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Fighting the pest that is ravaging Africa's agriculture.

Summary: Tackling the menace of the tenacious fall armyworm is a top priority ifAfrica's food security is to be safeguarded.

The fall armyworm is a relatively re- cent intruder in Africa, but is has been widely prevalent in the Americas, par- ticularly South and Central America where it is known to attack more than 80 different plant species, including maize -- a major food staple for more than 200m Af- ricans. The only crop that seems able to resist the fall armyworm is cassava, no doubt because it naturally produces cyanide.

"The truly frightening risk of the fall armyworm to food security in Africa must be recognised and tack- led with a holistic integrated pest management pro- gramme," says Dr BM Prasanna, director of the Global Maize Programme at the International Maize and Wheat Improvement Centre and the CGIAR Research Programme on Maize. "We cannot eliminate the pest from Africa -- now that it is here, it will stay -- but we can provide support to farmers and provide options to manage their crops against the fall armyworm."

The drought that has afflicted many African regions has simply exacerbated the problem as it creates the prolonged hot, dry conditions in which the fall army- worm thrives.

Dr Roger Day, a sanitary and phytosanitary coor- dinator at the Centre for Agricultural and Biosciences International, estimates the cost to Africa this year could be as high as $3bn.

By March, the fall armyworm had been reported in 20 countries in Southern Africa, East Africa and parts of West Africa including Benin, Democratic Republic of Congo, Ghana, Nigeria, Togo, and SEuo Tome and PrE[degrees]ncipe.

The fall armyworm (so named in the US as it impacts crops in the autumn, or fall) generally dies back with the cold, winter weather in northern latitudes, but even the experts are unsure of the pest's adaptation to tropical climates.

Organic approach

Some governments have decided that the threat is so severe that they will fund the distribution of pesticides to smallholder farmers. But Thomas Chackunkal, the managing director of agricultural solutions company Contec Global Agro does not think this is the best option. Not only is it costly, but he fears the fall army- worm will quickly develop resistance to the chemical pesticides.

"The alternative is to deploy earth-friendly, efficient and commercially viable solutions created through research and development using non-toxic, biodegrad- able products," he says. He is leading a team conducting research at his company's Abuja-based laboratory to identify and cultivate bio-organisms that will serve to protect crops from the fall armyworm pest.

The fall armyworm is in fact a caterpillar, the larval stage of the Spodoptera frugiperda moth. Once the larvae pupate, to become moths themselves, they can fly long distances in a short time to locate fresh crops to devastate -- and so the 3--4 week lifecycle continues.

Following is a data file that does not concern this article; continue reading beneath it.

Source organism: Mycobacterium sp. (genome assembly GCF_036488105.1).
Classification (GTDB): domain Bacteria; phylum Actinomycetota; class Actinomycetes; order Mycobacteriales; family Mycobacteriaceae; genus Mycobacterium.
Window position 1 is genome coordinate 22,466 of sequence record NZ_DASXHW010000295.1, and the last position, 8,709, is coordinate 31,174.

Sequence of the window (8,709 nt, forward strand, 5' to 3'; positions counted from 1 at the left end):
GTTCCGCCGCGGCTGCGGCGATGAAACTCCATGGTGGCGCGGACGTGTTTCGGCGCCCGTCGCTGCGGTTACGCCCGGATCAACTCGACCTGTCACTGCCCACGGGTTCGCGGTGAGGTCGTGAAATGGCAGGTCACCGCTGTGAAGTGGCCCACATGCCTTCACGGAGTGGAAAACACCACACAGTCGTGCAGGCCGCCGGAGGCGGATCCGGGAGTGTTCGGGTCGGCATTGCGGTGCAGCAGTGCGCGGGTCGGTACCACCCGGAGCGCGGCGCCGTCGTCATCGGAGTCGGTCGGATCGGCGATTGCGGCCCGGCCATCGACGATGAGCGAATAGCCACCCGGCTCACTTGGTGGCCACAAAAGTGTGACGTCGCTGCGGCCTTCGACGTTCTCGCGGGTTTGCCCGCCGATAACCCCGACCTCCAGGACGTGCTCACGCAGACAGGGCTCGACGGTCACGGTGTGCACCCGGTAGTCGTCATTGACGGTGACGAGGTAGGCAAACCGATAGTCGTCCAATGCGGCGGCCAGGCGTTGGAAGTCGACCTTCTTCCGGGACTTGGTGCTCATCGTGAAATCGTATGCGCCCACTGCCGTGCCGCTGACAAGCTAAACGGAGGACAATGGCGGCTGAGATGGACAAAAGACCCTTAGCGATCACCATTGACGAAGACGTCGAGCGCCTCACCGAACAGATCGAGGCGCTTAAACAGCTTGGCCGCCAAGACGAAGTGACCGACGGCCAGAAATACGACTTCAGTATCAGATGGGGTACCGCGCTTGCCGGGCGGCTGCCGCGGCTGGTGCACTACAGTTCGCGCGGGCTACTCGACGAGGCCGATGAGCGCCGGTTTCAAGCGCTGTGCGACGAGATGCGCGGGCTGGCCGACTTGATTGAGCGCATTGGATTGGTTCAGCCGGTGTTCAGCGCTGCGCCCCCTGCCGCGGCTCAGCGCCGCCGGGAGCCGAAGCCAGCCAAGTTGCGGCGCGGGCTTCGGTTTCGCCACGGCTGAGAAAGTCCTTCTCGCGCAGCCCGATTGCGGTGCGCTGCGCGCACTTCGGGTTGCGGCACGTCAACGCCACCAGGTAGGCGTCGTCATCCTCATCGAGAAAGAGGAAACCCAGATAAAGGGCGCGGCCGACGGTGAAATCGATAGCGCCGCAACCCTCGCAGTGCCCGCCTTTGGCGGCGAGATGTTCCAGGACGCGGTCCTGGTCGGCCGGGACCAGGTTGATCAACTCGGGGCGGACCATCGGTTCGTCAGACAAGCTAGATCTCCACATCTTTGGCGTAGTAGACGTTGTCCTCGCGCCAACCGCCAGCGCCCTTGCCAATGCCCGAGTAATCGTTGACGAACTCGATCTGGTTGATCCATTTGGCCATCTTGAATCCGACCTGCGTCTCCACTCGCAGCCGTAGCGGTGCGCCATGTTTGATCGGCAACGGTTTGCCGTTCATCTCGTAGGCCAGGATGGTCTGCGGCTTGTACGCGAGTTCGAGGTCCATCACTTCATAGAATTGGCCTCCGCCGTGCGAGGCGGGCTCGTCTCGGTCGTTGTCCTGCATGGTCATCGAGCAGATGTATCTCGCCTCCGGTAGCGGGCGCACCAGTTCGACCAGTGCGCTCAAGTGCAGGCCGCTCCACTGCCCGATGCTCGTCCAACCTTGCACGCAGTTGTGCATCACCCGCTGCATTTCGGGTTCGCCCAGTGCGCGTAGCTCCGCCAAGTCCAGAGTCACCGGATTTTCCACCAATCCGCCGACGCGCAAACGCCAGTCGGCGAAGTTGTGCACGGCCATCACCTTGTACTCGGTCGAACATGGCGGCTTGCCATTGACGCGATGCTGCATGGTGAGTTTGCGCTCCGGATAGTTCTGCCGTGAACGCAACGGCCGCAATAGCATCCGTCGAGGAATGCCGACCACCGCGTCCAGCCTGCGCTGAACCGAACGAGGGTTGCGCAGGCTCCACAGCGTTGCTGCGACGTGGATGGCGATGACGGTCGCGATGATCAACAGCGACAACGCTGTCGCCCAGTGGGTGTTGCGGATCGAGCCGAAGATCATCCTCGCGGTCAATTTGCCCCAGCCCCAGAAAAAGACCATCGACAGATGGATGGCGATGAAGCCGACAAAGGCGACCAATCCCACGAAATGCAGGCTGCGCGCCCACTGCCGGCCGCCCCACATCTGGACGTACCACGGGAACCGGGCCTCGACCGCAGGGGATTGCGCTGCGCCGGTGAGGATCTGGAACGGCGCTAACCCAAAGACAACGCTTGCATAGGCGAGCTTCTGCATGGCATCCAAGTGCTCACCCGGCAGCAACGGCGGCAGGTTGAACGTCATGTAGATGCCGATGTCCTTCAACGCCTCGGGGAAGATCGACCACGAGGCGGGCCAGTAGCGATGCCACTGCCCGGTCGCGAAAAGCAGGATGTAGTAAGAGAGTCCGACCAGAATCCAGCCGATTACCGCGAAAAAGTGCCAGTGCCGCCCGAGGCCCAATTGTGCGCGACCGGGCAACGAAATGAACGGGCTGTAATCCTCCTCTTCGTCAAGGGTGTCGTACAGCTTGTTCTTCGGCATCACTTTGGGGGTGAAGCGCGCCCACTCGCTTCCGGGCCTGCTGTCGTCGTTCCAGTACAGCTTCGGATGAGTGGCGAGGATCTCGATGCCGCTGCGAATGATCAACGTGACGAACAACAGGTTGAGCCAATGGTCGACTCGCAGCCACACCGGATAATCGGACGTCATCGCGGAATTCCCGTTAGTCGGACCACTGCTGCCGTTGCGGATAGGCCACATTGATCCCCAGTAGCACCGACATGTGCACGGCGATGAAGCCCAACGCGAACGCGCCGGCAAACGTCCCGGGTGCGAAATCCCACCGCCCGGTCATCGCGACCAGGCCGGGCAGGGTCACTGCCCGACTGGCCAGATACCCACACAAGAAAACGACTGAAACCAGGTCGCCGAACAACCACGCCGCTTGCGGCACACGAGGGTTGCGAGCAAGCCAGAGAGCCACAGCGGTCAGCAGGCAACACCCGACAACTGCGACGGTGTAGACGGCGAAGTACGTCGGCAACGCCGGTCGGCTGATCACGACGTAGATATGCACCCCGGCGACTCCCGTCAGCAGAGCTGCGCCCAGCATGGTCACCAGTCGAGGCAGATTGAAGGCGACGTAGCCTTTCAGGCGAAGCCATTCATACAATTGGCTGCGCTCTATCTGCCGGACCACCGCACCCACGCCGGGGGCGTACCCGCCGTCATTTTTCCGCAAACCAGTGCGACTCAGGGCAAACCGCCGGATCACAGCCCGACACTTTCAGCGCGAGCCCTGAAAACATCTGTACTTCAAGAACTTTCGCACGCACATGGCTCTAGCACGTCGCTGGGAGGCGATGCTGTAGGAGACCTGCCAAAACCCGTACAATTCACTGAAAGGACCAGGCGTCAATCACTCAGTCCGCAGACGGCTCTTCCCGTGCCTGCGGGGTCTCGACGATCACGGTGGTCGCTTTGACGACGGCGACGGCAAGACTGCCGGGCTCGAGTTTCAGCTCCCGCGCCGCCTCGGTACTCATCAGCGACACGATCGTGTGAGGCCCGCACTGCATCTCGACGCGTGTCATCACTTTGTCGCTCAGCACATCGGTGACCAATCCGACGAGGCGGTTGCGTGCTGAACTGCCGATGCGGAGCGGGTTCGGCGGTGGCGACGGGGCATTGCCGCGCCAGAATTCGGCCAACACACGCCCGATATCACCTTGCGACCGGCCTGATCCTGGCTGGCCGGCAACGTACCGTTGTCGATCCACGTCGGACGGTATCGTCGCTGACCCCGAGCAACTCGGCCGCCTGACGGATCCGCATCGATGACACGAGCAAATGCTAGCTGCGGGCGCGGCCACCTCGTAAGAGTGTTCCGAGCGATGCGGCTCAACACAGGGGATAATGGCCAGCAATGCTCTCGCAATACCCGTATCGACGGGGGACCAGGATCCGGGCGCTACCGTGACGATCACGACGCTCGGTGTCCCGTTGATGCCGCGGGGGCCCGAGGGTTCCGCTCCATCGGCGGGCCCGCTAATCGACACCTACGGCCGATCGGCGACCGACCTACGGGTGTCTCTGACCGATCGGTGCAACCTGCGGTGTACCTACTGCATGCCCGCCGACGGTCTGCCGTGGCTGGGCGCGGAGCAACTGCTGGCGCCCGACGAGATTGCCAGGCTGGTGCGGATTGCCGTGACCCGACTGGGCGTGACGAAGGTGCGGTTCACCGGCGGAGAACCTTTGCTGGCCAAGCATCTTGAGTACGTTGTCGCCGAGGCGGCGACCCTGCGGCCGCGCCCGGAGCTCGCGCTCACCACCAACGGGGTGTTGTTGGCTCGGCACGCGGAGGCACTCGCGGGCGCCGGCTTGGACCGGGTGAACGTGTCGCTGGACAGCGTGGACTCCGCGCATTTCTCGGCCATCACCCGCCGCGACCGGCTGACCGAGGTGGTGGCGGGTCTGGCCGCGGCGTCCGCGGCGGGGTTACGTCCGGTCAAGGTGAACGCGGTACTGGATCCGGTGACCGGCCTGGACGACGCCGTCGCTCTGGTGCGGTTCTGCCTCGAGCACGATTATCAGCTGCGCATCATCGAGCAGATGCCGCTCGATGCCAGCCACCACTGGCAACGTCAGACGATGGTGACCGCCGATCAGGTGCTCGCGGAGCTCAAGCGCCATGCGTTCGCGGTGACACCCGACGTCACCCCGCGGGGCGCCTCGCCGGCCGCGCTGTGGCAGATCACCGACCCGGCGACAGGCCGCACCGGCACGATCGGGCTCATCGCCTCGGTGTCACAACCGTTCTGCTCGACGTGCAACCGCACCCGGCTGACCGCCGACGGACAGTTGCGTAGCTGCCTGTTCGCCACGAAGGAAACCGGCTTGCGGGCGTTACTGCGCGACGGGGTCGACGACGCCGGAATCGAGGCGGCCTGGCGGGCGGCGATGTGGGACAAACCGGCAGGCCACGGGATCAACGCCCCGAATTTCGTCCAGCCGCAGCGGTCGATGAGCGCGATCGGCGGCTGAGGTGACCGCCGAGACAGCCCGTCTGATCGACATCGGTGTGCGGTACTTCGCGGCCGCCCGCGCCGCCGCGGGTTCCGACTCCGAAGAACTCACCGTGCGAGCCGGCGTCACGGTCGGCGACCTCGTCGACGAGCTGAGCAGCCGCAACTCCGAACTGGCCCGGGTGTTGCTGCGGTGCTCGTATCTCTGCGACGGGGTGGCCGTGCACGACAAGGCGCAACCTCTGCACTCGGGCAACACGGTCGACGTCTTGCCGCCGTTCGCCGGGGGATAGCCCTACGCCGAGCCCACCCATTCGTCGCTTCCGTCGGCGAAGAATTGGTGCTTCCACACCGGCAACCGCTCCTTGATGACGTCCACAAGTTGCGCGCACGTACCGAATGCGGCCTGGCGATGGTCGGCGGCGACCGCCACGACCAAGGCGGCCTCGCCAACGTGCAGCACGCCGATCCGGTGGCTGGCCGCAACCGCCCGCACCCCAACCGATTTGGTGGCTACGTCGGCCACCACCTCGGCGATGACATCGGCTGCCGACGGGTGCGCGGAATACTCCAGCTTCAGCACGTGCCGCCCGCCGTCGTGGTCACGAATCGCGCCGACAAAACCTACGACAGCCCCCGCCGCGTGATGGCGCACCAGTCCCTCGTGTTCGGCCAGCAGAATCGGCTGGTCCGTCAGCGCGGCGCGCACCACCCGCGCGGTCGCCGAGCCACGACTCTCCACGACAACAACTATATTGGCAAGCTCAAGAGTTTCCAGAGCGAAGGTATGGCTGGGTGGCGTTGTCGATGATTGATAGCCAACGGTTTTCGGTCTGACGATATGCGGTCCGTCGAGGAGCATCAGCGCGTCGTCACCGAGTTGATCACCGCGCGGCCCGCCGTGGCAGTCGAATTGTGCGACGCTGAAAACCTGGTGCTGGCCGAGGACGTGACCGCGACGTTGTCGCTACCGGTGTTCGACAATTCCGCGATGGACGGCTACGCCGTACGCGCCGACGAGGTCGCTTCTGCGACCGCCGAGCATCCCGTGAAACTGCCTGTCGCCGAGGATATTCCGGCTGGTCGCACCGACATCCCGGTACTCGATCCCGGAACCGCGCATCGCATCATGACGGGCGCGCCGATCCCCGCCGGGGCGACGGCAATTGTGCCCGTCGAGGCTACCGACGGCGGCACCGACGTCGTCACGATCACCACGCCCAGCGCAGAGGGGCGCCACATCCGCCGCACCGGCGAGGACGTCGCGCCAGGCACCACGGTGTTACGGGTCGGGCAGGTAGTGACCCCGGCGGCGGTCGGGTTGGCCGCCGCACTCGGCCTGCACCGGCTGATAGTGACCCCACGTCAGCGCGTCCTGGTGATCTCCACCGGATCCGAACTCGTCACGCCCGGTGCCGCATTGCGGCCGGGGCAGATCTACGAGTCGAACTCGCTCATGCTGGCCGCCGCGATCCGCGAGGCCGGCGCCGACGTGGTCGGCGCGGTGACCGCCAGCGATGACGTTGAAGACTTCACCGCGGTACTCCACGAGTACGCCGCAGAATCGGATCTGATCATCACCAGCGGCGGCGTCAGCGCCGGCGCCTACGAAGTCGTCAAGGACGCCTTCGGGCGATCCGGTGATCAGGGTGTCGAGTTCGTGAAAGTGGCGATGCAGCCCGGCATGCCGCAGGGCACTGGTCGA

The moth, which flies at night, can travel hundreds of miles -- more than 250 miles in just eight hours. Unless its advance is contained "a further spread into Europe via the Mediterranean basin and Asia through the Middle East is almost certain", the UN's Food and Agriculture Organisation has warned.

And containment is exactly what Contec Global Agro is focusing on, with its research over the last three years aimed at containing this horrendous pest. The company has invested $2m in its laboratory, housed in an unprepossessing four-storey building in the Garki district of central Abuja.

"We are pioneers of an organic approach, in the sense that we have researched and found microbes, bacteria and fungi to tackle the fall armyworm men- ace," says Chackunkal. "This stage is only research, but the next stage is for us to make our product formula- tions available to the farmer to protect crops from these voracious pests."

Stopping the pests in their tracks

Contec Global Agro has already posted a remarkable success in containing the deadly Tuta absoluta out- break in Nigeria's tomato crops.

In a similar way to the fall armyworm, the larvae of Tuta absoluta (described as "tomato ebola" by many Nigerians) punctures the fruit and then mines into it. The damage caused to the plant creates malformation, leading to the development of fungal diseases or to rotting fruit. Last year, this caused the destruction of thousands of hectares of tomatoes, causing the price of this staple to skyrocket.

But Contec Global Agro developed and marketed an affordable preventative -- a wholly organic bio- pesticide spray, called Fixit GA, which creates a defence mechanism for tomato crops. Where applied, Fixit GA stopped the Tuta absoluta in its tracks.

Building on this success, the Contec Global Agro team are now hard at work developing a response to the fall armyworm pest.

In a parallel initiative, Contec Global Agro has been developing banana tissues and has the capacity within the laboratory to cultivate about 5m disease- resistant plants.

Commenting on the company's activities, Rohen Berry, a director of Contec Global Group (the parent company of Contec Global Agro), says: "We must not just provide a 'quick fix', but ensure in a responsible fashion that our next generation will have the same opportunities for sustainable growth as we do."

The cost of the armyworm infestation to African agriculture this year could be as high as $3bn.

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Publication:African Business (Al Bawaba (Middle East) Ltd.)
Date:Jul 31, 2017
Words:885
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